Whole Lotta Vov

The history of the myth

Via de’ Servi, Padova, 1845. Day. Pastry Maestro Gian Battista Pezziol has a sudden stroke of genius; he does not know yet, but he is about to give life to a myth called VOV.
First things first: the Maestro is an artist, when it comes to nougat, a product that requires the use of several hundred egg whites a day; not all the yolks – alas! – are used for pastry-making, and, even though many of them are sold to the families in the area, there is always a certain surplus. The produce is perishable, and, at that time, difficult to preserve. What can be done, then?

Gian Battista Pezziol decides to use the yolks, mixing them with Marsala wine, sugar and lots of LOVE, in order to create a liquor with a natural and simple recipe, which he will call “Vovi“ (“eggs”, in Venetian language). Pretty soon the liquor became a hit, crossed the borders of Veneto, and changed name: VOV. Still, to this day, all over the place, the name stands for the REAL egg-based liquor.

As early as 1856, at the time of Franz Joseph I of Austria and his wife, Elisabeth (the über-famous and über-beautiful Sisi), VOV enamours an army of aficionados, and racks up countless prizes, achieving the solemn seal of approval featuring the Imperial Coat of arms of the Austrian Empire.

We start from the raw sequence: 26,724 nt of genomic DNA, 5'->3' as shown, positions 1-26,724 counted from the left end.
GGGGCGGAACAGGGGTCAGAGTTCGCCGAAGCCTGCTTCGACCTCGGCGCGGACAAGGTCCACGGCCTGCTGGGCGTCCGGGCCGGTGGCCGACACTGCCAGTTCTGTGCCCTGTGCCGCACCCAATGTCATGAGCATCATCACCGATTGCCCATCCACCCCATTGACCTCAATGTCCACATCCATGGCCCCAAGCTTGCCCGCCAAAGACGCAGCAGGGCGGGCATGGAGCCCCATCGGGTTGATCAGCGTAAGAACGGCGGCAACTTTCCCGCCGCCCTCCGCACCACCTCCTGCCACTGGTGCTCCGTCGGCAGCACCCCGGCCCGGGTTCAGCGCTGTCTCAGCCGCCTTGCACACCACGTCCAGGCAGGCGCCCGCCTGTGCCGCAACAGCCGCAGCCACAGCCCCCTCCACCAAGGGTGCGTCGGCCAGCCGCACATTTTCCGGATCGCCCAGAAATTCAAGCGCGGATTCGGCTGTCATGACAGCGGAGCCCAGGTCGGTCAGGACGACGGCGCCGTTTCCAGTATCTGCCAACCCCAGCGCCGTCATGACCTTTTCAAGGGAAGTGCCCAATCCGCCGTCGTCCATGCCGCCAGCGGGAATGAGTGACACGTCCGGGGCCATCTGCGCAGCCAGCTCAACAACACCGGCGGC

Later on, VOV becomes the undisputed star in bars, pubs and clubs, and substitutes the traditional beaten egg in every home, thanks to its practicality and enjoyable taste. The legend is born.

When World War II kicks off, the liquor, thanks to its invigorating and uplifting properties, becomes supplies for troops, under the name “VAV2” – acronym for “Vino Alimento Vigoroso”, something like “Wine Vigorous Nourishment” – bottled in glazed paperboard, in order to make it easier to carry and transport.

VOV reaches its maximum popularity between the 1960s and the 1970s, when several knockoffs begin to pop up like mushrooms. Still, there’s nobody like him.
“One VOV!”, as a legendary Jamaican musician would say.